5.1. Cosmological parameters
Well before the discovery of the first lensed quasar, Refsdal (1964) pointed out that a lensed quasar system could be used to measure the Hubble constant. The basic idea is simple. Light travels along two or more different paths from the source to the observer, via deflections at different points in the lens plane. The resulting path difference can be measured if the background source is variable by comparing light curves from the two images and multiplying by the speed of light. If the source and lens redshifts are known, this then gives an absolute measure of distance together with redshift in the system, the combination of which gives the distance scale. Fortunately, the expected time delays from typical lens configurations are on timescales of weeks to months. In principle, this method offers a clean determination of the Hubble constant on cosmological scales in a one-step method. Even better, in principle, measurements in a number of different lens systems at different redshifts could also allow measurement of H(z) and hence other cosmological parameters 4.
Historically, ecstasy at the cosmological prospects after the 1979 detection of Q0957+561 quickly turned to agony, both because of the long path to the secure determination of a time delay in Q0957+561 itself (Kundic et al. 1997), but also following the appreciation of the extent of the major systematic of this method. The systematic is closely related to the problem of determining the macromodel in a lensed system, and is that the derived Hubble constant is effectively degenerate with the macro-properties of the lens model, in the sense that steeper mass profiles produce lower H0 for a given time delay 5. Worse still, the mass-sheet degeneracy causes rescaling of the time delay for the same image positions and fluxes, and thus has an effect on H0 which is unknown in a single-source system, unless a census of all the mass along the line of sight can be taken.
Again there are a number of responses to the problem. One is to abandon the attempt to measure H0 or cosmological parameters in general, regard them as a solved problem at the level that lenses will constrain, and regard time delays as a means to break degeneracies in mass models by using them together with a "known" H0 – for example, from the Hubble Key Project measurements of Cepheid variables. Many workers in the field would regard this as an unnecessarily defeatist approach, given three facts: lens H0 work requires much less high-cost observing time than alternatives; large numbers of time delays will be available in future; and although the lens modelling systematic is a serious systematic, it is only one systematic and not many.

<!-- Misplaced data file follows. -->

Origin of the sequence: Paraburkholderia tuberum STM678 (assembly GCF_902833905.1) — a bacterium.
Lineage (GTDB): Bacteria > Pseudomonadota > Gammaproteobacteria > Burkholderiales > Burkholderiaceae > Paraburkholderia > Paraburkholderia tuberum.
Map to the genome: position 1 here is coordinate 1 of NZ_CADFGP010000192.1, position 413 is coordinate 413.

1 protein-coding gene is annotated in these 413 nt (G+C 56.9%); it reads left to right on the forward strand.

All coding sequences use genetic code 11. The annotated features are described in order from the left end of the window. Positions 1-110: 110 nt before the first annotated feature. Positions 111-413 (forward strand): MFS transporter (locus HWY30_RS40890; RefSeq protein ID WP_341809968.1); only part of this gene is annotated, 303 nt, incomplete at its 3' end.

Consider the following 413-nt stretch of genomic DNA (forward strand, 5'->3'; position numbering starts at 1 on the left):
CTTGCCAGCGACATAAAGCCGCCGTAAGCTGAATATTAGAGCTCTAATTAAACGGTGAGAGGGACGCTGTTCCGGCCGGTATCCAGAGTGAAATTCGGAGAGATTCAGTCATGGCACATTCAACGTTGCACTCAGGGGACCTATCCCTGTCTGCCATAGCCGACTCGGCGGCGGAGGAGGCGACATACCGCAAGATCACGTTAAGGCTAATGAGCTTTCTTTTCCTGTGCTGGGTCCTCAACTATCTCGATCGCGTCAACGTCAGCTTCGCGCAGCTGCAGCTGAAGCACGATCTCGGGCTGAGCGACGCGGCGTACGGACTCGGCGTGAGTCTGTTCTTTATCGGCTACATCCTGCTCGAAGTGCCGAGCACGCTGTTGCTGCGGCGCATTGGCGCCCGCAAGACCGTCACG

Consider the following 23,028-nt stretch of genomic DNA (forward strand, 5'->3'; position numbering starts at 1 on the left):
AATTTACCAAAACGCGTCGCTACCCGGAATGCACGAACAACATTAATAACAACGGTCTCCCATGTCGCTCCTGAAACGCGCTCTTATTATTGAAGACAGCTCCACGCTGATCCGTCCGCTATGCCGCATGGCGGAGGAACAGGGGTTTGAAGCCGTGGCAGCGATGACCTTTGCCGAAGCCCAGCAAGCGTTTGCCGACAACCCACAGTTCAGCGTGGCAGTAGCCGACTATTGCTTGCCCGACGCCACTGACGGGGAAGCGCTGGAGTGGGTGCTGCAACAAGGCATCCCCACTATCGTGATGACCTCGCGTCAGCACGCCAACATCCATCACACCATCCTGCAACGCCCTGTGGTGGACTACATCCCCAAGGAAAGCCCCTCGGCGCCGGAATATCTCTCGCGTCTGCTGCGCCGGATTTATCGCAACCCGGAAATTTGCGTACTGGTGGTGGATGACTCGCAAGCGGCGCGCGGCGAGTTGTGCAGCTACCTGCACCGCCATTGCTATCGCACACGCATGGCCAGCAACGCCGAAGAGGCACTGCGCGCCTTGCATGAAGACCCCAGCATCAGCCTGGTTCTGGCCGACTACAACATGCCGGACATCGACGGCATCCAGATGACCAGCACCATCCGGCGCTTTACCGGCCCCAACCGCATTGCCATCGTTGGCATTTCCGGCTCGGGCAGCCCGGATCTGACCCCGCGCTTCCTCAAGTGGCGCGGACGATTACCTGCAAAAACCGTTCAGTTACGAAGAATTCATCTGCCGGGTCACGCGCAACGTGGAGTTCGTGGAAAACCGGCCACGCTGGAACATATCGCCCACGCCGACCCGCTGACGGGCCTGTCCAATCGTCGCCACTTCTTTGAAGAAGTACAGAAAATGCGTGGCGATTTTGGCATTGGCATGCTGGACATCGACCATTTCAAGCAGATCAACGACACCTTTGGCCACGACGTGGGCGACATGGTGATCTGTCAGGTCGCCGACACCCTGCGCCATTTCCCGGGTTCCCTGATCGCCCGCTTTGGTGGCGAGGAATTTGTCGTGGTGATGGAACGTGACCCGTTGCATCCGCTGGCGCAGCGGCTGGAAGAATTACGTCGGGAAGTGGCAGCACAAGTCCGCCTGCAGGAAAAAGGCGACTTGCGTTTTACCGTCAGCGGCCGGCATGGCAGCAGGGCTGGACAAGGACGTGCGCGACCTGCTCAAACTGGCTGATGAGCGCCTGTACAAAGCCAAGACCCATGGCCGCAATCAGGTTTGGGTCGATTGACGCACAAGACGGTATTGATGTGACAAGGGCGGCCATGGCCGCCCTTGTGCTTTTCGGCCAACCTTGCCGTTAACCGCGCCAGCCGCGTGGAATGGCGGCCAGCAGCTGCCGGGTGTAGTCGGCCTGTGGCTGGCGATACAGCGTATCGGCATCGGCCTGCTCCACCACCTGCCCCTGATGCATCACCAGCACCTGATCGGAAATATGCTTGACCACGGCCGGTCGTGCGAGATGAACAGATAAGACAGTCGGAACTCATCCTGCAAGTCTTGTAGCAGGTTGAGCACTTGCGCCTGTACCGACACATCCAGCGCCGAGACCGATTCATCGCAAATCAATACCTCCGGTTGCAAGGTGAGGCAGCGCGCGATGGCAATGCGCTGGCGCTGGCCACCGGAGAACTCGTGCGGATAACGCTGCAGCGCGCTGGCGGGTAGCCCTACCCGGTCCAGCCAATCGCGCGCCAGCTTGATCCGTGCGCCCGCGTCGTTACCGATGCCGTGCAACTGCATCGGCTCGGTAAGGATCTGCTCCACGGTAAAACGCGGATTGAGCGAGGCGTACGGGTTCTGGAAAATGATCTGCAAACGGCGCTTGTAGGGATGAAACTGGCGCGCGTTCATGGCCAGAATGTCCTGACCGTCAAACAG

The second response is to investigate a statistical approach. Can the systematic error be reduced to a random error, albeit a large one in an individual object, which can then be beaten down by root-n statistics? This approach again begins with the average properties of the SLACS galaxy-galaxy lenses, which appear to have a mass slope very close to isothermal (Koopmans et al. 2006) and mostly lie at low redshift (< 0.3). More recently, a higher-redshift lens sample, known as BELLS (Brownstein et al. 2012, Bolton et al. 2012), has become available from a parent population consisting of the BOSS spectroscopic survey. These show that the mass slope changes slightly with redshift, becoming steeper by a few tenths in the overall power law. Matter along the line of sight is harder to control, but here again a statistical argument may be appropriate; multiple sight-lines through large cosmological simulations can give an indication of the possible range of amount of intervening matter along a particular direction (although not a random direction, since lensing is a process which takes preferentially along more crowded lines of sight). A large Bayesian engine can then be employed to marginalise over nuisance parameters and yield the desired information. Statistical approaches have been taken by a number of authors, including for example Dobke et al. (2009) who calculated the number of time-delay lenses which would be required to constrain cosmological parameters other than H0 in this way. Similar attempts have been made to investigate H0 using existing time delay information and best-attempt mass models (Oguri 2007), yielding results around 70 km s-1 Mpc-1 although leaving the uncomfortable feeling that mutually formally incompatible results for different lenses are being shoehorned into a harmonious conclusion. Another approach is to explore the variety of possible lens models using non-parametric methods in order to thereby explore the possible range of H0 for each system (Saha et al. 2006), again yielding results of 72 km s-1 Mpc-1, with errors of about 15%.